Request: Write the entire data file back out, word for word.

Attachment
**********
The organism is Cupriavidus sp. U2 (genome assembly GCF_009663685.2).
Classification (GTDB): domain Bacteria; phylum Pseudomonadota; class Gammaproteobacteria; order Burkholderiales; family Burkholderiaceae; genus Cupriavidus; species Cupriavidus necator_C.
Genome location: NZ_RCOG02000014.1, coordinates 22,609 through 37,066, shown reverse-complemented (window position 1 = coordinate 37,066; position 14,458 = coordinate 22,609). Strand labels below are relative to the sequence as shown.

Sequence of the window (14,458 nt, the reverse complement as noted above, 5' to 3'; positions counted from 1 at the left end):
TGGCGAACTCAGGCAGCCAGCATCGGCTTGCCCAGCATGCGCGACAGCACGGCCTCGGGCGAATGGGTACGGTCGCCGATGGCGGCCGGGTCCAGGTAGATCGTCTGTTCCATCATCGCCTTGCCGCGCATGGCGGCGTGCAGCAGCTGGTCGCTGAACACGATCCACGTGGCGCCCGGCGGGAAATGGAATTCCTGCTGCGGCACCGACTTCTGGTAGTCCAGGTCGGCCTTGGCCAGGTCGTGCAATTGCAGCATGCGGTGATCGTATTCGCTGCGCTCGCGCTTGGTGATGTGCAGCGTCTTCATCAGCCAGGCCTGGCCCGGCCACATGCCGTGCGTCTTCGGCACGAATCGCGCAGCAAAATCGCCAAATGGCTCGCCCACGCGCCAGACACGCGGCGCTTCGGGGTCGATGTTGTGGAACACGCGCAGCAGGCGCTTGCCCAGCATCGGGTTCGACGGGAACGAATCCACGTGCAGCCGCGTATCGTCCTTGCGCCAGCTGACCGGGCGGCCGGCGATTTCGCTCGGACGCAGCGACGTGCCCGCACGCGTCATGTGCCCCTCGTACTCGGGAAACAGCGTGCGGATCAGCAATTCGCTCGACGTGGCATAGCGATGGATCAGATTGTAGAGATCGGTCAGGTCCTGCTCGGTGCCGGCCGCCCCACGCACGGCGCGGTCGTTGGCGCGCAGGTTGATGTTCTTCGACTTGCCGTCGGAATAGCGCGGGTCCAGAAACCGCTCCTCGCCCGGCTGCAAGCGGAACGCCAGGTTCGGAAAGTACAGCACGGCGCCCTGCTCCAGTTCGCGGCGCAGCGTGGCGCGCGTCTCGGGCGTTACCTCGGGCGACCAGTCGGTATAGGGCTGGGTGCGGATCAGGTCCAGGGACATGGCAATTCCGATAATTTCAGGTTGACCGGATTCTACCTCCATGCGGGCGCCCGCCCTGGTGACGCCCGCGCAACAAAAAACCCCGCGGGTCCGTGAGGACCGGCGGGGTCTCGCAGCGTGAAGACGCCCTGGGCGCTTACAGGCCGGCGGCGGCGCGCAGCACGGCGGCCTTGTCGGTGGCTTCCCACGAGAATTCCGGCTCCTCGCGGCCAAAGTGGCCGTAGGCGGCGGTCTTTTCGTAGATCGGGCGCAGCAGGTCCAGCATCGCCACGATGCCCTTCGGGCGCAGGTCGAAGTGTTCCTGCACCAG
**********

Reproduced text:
The organism is Cupriavidus sp. U2 (genome assembly GCF_009663685.2).
Classification (GTDB): domain Bacteria; phylum Pseudomonadota; class Gammaproteobacteria; order Burkholderiales; family Burkholderiaceae; genus Cupriavidus; species Cupriavidus necator_C.
Genome location: NZ_RCOG02000014.1, coordinates 22,609 through 37,066, shown reverse-complemented (window position 1 = coordinate 37,066; position 14,458 = coordinate 22,609). Strand labels below are relative to the sequence as shown.

Sequence of the window (14,458 nt, the reverse complement as noted above, 5' to 3'; positions counted from 1 at the left end):
TGGCGAACTCAGGCAGCCAGCATCGGCTTGCCCAGCATGCGCGACAGCACGGCCTCGGGCGAATGGGTACGGTCGCCGATGGCGGCCGGGTCCAGGTAGATCGTCTGTTCCATCATCGCCTTGCCGCGCATGGCGGCGTGCAGCAGCTGGTCGCTGAACACGATCCACGTGGCGCCCGGCGGGAAATGGAATTCCTGCTGCGGCACCGACTTCTGGTAGTCCAGGTCGGCCTTGGCCAGGTCGTGCAATTGCAGCATGCGGTGATCGTATTCGCTGCGCTCGCGCTTGGTGATGTGCAGCGTCTTCATCAGCCAGGCCTGGCCCGGCCACATGCCGTGCGTCTTCGGCACGAATCGCGCAGCAAAATCGCCAAATGGCTCGCCCACGCGCCAGACACGCGGCGCTTCGGGGTCGATGTTGTGGAACACGCGCAGCAGGCGCTTGCCCAGCATCGGGTTCGACGGGAACGAATCCACGTGCAGCCGCGTATCGTCCTTGCGCCAGCTGACCGGGCGGCCGGCGATTTCGCTCGGACGCAGCGACGTGCCCGCACGCGTCATGTGCCCCTCGTACTCGGGAAACAGCGTGCGGATCAGCAATTCGCTCGACGTGGCATAGCGATGGATCAGATTGTAGAGATCGGTCAGGTCCTGCTCGGTGCCGGCCGCCCCACGCACGGCGCGGTCGTTGGCGCGCAGGTTGATGTTCTTCGACTTGCCGTCGGAATAGCGCGGGTCCAGAAACCGCTCCTCGCCCGGCTGCAAGCGGAACGCCAGGTTCGGAAAGTACAGCACGGCGCCCTGCTCCAGTTCGCGGCGCAGCGTGGCGCGCGTCTCGGGCGTTACCTCGGGCGACCAGTCGGTATAGGGCTGGGTGCGGATCAGGTCCAGGGACATGGCAATTCCGATAATTTCAGGTTGACCGGATTCTACCTCCATGCGGGCGCCCGCCCTGGTGACGCCCGCGCAACAAAAAACCCCGCGGGTCCGTGAGGACCGGCGGGGTCTCGCAGCGTGAAGACGCCCTGGGCGCTTACAGGCCGGCGGCGGCGCGCAGCACGGCGGCCTTGTCGGTGGCTTCCCACGAGAATTCCGGCTCCTCGCGGCCAAAGTGGCCGTAGGCGGCGGTCTTTTCGTAGATCGGGCGCAGCAGGTCCAGCATCGCCACGATGCCCTTCGGGCGCAGGTCGAAGTGTTCCTGCACCAG